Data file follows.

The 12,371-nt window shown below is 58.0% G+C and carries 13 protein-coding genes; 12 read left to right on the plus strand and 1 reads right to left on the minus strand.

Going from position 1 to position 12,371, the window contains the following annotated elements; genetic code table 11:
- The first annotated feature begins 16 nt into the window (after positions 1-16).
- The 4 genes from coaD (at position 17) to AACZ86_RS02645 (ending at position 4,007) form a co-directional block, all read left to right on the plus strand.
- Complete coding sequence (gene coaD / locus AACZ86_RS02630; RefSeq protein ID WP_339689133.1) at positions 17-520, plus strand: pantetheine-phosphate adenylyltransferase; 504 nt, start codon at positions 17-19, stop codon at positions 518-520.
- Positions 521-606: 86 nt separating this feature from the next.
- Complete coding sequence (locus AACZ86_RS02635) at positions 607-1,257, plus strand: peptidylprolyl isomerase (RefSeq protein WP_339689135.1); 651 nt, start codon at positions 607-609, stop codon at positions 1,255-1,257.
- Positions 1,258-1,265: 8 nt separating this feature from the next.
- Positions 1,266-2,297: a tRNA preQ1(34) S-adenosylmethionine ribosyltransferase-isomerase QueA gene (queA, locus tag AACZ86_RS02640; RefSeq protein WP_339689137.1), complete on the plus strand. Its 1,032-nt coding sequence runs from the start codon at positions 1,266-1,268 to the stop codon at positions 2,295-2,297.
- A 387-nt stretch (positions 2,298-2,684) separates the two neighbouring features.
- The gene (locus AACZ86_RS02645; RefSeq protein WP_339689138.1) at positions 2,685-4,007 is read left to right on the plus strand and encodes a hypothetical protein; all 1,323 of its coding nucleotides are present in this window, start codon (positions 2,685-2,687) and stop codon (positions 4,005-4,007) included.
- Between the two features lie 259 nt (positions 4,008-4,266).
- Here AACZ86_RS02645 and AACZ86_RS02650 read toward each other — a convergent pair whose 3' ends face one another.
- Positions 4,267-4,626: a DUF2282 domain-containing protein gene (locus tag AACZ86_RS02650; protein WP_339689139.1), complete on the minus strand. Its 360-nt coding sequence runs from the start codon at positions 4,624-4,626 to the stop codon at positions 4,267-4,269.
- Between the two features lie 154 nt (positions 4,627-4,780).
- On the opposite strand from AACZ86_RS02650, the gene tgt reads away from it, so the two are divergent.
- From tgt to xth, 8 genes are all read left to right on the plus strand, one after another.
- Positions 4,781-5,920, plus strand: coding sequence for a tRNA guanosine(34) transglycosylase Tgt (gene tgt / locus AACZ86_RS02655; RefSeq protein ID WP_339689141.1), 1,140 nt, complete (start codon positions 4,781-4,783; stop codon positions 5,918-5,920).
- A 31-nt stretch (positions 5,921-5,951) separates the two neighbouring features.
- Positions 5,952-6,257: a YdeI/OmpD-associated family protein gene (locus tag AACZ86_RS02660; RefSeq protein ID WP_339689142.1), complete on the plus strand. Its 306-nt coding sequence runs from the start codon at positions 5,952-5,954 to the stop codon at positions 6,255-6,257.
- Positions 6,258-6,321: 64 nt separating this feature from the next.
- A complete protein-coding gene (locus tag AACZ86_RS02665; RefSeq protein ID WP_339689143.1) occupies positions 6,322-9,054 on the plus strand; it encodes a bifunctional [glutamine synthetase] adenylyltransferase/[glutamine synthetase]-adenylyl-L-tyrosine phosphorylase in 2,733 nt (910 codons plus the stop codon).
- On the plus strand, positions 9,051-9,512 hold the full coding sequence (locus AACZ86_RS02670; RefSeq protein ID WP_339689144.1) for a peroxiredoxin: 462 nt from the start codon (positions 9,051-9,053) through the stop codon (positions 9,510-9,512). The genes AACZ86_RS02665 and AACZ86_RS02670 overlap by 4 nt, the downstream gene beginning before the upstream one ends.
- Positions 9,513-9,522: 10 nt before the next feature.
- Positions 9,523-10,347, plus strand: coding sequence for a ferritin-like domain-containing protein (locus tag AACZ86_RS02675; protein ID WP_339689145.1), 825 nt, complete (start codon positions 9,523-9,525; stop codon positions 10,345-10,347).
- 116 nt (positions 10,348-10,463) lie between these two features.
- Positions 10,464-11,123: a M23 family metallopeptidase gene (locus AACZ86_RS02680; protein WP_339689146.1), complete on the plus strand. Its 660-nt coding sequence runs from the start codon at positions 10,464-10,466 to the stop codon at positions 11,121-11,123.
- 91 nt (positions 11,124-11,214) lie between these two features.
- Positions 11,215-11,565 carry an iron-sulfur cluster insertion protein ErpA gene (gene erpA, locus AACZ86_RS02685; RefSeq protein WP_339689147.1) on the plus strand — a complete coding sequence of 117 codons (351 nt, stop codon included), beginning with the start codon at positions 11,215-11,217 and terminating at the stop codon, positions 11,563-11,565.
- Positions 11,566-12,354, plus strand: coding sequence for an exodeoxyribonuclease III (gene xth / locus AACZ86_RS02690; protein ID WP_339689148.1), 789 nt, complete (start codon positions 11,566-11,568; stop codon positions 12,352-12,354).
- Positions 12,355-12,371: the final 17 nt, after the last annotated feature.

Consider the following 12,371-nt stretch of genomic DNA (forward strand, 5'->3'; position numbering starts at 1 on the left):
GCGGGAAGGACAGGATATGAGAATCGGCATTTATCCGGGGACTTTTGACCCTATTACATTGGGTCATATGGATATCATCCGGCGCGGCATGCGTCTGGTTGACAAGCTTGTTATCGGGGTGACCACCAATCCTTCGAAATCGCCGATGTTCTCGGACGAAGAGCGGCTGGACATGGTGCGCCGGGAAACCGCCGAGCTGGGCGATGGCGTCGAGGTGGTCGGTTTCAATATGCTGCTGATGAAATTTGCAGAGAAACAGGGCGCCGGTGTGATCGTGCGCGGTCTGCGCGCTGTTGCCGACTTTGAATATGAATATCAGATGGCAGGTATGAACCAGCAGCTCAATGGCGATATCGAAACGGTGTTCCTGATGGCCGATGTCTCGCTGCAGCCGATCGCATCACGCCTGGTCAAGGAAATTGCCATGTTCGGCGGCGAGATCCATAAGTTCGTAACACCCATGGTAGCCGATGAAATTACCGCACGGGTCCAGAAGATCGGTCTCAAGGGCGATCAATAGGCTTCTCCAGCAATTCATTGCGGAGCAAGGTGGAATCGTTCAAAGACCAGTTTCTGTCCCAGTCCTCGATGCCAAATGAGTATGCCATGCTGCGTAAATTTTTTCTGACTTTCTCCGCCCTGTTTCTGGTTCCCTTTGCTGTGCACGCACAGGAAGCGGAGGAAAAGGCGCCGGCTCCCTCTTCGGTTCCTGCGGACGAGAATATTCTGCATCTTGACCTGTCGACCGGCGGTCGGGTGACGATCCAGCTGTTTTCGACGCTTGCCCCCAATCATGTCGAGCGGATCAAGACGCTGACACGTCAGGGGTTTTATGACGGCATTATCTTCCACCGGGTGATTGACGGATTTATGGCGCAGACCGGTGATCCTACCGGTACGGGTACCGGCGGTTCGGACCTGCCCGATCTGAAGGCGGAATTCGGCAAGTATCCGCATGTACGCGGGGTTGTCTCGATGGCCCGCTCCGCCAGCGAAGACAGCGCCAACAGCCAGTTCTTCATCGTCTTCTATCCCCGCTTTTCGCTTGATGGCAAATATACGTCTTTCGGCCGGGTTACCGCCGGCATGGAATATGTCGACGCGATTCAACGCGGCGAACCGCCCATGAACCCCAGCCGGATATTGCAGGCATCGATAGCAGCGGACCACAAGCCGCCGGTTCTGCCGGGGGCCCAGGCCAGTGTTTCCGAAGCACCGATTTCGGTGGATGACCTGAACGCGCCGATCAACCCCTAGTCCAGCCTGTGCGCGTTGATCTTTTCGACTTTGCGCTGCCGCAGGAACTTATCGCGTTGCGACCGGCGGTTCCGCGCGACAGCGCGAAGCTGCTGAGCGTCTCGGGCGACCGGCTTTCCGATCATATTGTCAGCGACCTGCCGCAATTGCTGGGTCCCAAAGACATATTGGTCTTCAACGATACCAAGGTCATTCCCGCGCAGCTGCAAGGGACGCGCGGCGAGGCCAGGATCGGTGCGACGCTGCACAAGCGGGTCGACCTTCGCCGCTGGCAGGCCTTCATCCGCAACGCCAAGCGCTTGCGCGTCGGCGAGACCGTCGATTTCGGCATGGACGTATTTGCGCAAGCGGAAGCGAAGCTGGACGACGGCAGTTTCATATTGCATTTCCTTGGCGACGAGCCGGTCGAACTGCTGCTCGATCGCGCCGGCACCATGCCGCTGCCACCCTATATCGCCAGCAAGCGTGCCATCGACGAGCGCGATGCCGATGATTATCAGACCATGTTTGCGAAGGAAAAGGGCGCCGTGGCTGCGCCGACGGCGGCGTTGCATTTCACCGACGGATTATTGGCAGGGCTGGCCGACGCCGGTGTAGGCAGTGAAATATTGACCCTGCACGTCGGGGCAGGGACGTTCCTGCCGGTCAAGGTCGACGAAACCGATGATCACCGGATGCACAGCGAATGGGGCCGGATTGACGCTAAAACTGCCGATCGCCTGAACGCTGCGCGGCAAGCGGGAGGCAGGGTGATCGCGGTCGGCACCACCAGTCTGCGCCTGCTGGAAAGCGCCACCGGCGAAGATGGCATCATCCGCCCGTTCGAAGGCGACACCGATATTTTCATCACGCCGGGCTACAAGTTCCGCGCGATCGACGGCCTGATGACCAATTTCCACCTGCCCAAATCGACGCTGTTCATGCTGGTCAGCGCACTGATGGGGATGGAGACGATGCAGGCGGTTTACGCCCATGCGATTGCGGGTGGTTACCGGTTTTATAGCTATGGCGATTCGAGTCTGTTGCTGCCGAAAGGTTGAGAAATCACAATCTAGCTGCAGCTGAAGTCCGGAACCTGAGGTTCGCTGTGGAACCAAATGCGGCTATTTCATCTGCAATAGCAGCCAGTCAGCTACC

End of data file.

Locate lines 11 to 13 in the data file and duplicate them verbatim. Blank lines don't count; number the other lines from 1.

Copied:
- The gene (locus AACZ86_RS02645; RefSeq protein WP_339689138.1) at positions 2,685-4,007 is read left to right on the plus strand and encodes a hypothetical protein; all 1,323 of its coding nucleotides are present in this window, start codon (positions 2,685-2,687) and stop codon (positions 4,005-4,007) included.
- Between the two features lie 259 nt (positions 4,008-4,266).
- Here AACZ86_RS02645 and AACZ86_RS02650 read toward each other — a convergent pair whose 3' ends face one another.